does it mean to truly "be yourself" and why it is challenging? Can
language truly describe the shades of our experiences and feelings? Why is it
important to look at things from as many points of view as possible?
Can integrating life experiences help you feel young
I've thought about
these and other questions for years, first as a philosopher, later as
founder and president of Flow Research: Now in Shades
of Experience: How to Be Yourself and Love What You Do I explore these
topics in depth.
What does it mean to
be yourself? It might seem as if we could not help but be ourselves.
After all, we can’t be somebody else! Yet it can be surprisingly
difficult to be truly authentic. We face pressure from peers, family
and society to be anything but ourselves if we want to be accepted.
Almost everyone wants to be accepted and to belong. The problem comes when the price of belonging conflicts with
our core self, or when it makes us unhappy. How can we be authentic
and still thrive in the world? Find out in "How
to Be Yourself."
One of the cornerstones of my philosophy of life and work
a simple but profound concept I call "viewpoint pluralism."
Essentially, it proposes that the more perspectives or points of view we have of something, the better our knowledge and understanding of it, and, potentially, the richer our experience of it. This applies to everything from life, love, and work to buying a
put it into practice in our Flow Research studies to get a complete picture
of the flowmeter market. And I've applied to to my life-long quest to
understand what it means to "be yourself."
Over the past
few decades I have arrived at the conclusion that our language is not really adequate to describe our experience.
Just as there are many more different shades of color in our experience than we have names for, there are so many other aspects of experience with “shades” that are not adequately reflected in our language.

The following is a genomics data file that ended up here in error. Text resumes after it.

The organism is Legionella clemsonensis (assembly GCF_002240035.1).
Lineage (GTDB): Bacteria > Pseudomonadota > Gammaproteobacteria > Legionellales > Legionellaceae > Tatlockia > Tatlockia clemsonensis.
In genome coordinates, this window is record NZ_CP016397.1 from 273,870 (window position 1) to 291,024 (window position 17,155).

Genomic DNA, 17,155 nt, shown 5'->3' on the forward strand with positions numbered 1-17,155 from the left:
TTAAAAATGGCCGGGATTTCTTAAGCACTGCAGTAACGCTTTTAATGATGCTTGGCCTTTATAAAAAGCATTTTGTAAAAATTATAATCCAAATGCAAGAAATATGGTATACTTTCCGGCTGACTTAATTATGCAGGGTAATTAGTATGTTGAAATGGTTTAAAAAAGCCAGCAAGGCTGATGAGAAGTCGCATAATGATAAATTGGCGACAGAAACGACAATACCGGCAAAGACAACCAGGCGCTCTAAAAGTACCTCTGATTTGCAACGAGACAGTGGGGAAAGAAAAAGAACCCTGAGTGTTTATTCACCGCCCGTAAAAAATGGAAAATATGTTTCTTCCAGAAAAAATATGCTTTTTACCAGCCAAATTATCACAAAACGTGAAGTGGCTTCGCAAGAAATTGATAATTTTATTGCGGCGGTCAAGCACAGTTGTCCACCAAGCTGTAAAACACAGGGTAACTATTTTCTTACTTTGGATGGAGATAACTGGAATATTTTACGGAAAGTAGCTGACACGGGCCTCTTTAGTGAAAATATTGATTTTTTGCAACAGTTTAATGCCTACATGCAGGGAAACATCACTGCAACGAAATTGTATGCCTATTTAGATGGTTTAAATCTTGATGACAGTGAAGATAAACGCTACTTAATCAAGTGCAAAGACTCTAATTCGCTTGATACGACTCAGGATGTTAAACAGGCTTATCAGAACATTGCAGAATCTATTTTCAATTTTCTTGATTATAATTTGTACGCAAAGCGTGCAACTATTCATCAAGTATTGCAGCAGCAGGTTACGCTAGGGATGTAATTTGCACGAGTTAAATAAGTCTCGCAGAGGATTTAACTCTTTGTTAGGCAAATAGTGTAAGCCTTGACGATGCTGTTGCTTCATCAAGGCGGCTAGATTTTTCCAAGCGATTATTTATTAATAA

When we see the world from multiple points of view -- as I believe we must
-- we need a language that can adequately describe our experiences.
Think of all the different shades of color that have the same name:
"green." We do distinguish shades of green by referring to them as "light green," "dark green," “forest green,” “lime,” “teal,” “avocado” and so forth. But there is no generally accepted set of words to describe the many shades of green, and we are
"conceptpoor" (a "duonym" I invented) in our color language in that we often use only one widely accepted word, “green,” to describe a wide range of color
The idea that we are conceptpoor with respect to some color experiences
applies to other areas of experience as well. We have one word, 'love', yet there are many types of love and the experience varies greatly from one type to another.
invite you to take a look at our Shades of Experience and then start exploring your
1: How to Be
Pluralism: Experience the World from as Many Points of View as Possible
3: 50 Shades of Green: Conceptpoor to Experience-Rich
4: Feel Like You’re Twenty Again: Ten Steps Towards Personal Integration
(includes original poems)
5: Be Your Own Guru: How to Develop Your Own Life Philosophy
6: Language: The Key to Expression and Experience
Connection: Who is Experiencing What -- and How?
8: Flowtime: A Form of Decimal Time